An exercise stress test is used to measure the effect of exercise on your heart.
Exercise ECG; ECG - exercise treadmill; EKG - exercise treadmill; Stress ECG; Exercise electrocardiography; Stress test - exercise treadmill; CAD - treadmill; Coronary artery disease - treadmill; Chest pain - treadmill; Angina - treadmill; Heart disease - treadmill
How the Test is Performed
This test is done at a medical center or health care provider's office.
The technician will place 10 flat, sticky patches called electrodes on your chest. These patches are attached to an ECG monitor that follows the electrical activity of your heart during the test.
You will walk on a treadmill or pedal on an exercise bicycle. Slowly (about every 3 minutes), you will be asked to walk (or pedal) faster and on an incline or with more resistance. It is like walking fast or jogging up a hill.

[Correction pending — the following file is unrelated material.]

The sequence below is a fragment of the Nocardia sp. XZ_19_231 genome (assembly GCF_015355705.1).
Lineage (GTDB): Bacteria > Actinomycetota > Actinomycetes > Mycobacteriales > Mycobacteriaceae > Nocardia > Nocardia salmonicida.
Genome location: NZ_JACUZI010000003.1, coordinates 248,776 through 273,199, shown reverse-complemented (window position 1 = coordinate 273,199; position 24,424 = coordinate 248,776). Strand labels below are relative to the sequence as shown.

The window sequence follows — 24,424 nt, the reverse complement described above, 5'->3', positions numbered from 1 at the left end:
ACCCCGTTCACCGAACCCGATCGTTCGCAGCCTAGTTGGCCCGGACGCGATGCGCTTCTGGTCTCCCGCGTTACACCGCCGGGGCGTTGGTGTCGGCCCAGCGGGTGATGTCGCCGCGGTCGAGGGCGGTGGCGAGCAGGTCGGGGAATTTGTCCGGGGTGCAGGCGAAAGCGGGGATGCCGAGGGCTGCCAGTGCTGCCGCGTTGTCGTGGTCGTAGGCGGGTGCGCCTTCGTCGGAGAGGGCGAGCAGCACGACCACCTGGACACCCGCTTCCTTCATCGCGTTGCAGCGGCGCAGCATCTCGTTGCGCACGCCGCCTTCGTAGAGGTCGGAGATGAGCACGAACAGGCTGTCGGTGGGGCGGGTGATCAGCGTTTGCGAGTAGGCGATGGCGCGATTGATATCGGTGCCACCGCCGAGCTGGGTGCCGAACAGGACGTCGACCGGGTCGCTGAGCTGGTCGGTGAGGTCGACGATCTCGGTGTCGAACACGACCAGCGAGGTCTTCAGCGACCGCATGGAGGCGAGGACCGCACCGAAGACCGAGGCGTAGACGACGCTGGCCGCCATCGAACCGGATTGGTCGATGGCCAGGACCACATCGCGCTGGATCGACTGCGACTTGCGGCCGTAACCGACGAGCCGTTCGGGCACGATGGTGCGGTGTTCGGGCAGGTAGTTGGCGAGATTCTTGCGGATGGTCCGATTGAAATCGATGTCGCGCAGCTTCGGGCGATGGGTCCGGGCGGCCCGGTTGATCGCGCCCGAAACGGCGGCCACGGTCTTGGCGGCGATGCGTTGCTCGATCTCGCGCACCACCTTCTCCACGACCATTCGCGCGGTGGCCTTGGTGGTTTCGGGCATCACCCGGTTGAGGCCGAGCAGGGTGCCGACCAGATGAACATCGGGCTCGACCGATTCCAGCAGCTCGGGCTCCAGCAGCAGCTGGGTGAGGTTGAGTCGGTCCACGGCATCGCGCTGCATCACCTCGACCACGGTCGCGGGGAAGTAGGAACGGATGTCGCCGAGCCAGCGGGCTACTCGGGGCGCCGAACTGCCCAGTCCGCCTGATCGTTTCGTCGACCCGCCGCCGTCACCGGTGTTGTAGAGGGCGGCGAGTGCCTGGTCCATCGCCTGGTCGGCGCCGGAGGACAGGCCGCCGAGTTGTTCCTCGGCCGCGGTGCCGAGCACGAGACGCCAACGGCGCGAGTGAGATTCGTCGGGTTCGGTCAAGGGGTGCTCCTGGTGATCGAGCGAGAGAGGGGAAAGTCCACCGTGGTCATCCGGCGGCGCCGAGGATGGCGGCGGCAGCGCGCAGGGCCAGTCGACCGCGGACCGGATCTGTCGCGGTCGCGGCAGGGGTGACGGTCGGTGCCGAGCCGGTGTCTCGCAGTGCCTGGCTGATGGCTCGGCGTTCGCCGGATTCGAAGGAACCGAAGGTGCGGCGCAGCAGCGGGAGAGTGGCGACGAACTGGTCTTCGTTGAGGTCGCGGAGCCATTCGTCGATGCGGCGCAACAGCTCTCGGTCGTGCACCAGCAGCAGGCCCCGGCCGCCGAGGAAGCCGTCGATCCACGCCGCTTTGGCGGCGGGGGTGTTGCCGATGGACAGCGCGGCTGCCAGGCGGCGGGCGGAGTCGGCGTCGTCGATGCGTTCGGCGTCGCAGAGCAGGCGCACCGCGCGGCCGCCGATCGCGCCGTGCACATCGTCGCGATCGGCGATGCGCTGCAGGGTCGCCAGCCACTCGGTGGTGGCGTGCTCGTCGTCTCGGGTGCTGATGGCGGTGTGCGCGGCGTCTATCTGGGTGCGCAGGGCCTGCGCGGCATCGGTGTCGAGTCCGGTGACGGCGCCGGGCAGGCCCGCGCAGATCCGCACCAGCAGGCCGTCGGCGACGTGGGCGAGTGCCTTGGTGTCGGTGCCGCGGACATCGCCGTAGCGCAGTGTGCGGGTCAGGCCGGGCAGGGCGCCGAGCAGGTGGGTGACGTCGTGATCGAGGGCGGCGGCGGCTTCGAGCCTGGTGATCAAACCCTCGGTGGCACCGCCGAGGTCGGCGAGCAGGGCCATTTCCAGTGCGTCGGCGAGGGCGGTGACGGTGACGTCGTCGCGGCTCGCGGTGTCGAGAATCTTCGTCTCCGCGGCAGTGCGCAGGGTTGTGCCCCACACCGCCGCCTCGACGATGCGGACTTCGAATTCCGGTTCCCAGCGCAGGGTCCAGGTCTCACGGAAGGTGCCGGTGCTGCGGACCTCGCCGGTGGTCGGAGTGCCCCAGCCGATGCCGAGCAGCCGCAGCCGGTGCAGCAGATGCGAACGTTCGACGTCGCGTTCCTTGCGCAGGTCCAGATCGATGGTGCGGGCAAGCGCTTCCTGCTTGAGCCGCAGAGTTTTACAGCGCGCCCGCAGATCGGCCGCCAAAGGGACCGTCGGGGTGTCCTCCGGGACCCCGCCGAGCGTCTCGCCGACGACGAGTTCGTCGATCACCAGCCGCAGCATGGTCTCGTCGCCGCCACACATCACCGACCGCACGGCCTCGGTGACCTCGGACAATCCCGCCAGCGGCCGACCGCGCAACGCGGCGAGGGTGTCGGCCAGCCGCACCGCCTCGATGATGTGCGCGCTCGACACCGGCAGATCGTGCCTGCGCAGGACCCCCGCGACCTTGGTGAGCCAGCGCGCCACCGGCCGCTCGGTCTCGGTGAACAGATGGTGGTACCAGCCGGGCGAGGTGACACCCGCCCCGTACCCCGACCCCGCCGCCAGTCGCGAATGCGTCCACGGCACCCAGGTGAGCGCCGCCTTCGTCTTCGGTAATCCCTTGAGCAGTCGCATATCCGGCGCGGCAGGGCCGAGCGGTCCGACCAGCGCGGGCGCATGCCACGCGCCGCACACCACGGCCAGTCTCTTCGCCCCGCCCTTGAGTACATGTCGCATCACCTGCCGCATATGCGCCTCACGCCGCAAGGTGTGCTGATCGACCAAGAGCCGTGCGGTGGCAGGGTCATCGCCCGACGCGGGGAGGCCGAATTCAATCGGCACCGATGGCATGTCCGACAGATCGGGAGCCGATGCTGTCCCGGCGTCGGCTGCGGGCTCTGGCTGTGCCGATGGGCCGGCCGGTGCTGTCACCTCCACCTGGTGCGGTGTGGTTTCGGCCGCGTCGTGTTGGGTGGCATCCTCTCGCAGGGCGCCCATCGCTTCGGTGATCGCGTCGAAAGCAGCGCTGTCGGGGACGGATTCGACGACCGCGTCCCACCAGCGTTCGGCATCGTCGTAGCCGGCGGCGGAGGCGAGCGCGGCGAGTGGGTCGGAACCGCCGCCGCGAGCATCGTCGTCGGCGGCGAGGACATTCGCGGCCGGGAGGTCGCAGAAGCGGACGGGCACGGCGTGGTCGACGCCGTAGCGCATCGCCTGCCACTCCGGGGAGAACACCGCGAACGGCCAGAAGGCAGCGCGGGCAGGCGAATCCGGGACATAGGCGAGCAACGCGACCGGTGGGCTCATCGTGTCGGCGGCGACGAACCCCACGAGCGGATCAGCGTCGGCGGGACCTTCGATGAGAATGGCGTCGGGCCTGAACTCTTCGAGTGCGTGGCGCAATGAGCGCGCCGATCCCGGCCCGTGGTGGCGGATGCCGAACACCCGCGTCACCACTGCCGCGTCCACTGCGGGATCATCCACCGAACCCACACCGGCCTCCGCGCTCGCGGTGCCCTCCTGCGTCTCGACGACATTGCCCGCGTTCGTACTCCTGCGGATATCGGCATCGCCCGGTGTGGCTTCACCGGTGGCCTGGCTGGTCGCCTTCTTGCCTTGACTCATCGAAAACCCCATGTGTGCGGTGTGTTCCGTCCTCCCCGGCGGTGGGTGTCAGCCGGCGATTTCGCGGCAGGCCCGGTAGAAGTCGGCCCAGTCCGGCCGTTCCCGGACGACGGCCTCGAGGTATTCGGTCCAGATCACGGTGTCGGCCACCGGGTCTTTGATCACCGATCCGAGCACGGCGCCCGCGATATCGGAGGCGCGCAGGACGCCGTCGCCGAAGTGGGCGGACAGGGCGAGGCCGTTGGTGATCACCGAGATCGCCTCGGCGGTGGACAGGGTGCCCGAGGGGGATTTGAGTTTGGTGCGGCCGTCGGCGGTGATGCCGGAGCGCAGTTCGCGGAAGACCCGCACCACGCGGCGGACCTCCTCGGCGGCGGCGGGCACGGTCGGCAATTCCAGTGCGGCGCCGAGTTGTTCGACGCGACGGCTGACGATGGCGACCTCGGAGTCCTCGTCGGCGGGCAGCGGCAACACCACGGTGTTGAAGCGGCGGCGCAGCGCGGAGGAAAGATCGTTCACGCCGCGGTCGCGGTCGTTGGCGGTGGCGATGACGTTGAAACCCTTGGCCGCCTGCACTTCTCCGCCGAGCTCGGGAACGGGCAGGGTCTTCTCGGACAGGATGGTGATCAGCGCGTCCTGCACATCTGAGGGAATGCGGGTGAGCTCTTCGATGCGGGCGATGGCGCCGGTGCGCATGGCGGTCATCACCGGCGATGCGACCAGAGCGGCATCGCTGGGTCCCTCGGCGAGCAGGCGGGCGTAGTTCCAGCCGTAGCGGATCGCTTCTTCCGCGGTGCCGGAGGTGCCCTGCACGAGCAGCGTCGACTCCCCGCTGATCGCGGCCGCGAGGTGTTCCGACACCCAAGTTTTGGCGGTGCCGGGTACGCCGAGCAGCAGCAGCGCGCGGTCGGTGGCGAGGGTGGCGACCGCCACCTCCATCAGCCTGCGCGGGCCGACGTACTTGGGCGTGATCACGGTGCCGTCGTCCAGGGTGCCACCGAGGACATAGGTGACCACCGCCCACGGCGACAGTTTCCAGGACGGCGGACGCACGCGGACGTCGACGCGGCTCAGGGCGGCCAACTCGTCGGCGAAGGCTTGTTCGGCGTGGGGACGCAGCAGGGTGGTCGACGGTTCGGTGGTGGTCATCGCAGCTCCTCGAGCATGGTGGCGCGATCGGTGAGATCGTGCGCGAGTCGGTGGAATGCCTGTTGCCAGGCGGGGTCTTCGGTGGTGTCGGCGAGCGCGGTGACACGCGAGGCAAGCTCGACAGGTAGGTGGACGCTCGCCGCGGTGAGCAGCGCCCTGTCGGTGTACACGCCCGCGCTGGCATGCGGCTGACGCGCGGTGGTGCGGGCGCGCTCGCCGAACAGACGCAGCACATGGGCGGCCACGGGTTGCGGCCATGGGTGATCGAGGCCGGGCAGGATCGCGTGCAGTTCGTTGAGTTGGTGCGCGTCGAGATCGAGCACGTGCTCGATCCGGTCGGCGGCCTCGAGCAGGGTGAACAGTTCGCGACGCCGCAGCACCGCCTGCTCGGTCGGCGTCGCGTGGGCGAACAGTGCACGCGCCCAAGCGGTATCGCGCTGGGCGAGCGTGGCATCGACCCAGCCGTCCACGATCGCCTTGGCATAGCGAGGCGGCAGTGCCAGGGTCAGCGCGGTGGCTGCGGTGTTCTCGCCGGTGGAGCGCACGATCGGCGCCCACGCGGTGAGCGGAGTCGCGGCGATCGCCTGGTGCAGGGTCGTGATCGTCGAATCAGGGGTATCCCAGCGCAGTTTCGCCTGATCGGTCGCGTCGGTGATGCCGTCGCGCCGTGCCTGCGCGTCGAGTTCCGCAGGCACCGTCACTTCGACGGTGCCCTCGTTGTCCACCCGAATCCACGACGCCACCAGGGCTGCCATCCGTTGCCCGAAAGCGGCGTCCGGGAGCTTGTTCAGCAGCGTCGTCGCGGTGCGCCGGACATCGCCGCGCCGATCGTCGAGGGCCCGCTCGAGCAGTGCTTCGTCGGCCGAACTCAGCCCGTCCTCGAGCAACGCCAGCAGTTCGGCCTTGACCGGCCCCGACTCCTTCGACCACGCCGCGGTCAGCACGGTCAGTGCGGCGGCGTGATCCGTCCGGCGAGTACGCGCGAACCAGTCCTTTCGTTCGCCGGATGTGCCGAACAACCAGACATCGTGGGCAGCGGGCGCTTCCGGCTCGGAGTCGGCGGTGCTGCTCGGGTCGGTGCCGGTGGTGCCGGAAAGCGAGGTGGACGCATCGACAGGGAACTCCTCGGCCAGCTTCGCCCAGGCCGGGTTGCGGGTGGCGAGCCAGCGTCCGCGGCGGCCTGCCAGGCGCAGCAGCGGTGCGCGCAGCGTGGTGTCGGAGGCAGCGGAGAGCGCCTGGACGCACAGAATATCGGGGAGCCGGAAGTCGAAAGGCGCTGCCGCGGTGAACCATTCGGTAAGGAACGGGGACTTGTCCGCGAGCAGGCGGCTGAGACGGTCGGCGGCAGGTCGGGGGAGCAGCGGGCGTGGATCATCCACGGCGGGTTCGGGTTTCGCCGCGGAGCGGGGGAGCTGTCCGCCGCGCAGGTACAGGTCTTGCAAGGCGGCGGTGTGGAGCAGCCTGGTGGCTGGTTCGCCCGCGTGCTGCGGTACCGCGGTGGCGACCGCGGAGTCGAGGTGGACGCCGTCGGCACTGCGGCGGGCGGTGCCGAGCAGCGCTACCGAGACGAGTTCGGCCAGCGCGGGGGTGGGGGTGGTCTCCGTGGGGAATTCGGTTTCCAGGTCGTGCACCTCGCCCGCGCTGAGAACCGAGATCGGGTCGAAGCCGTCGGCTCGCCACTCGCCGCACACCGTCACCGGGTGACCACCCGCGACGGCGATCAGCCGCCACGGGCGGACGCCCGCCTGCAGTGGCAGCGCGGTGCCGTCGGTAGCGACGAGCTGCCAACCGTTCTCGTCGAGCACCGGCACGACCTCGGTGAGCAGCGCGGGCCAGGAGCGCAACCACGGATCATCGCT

While you exercise, the activity of your heart is measured with an electrocardiogram (ECG). Your blood pressure readings are also taken.
The test continues until:
- You reach a target heart rate.
- You develop chest pain or a change in your blood pressure that is concerning.
- ECG changes suggest that your heart muscle is not getting enough oxygen.
- You are too tired or have other symptoms, such as leg pain, that keep you from continuing.
You will be monitored for 10 to 15 minutes after exercising, or until your heart rate returns to baseline. The total time of the test is around 60 minutes.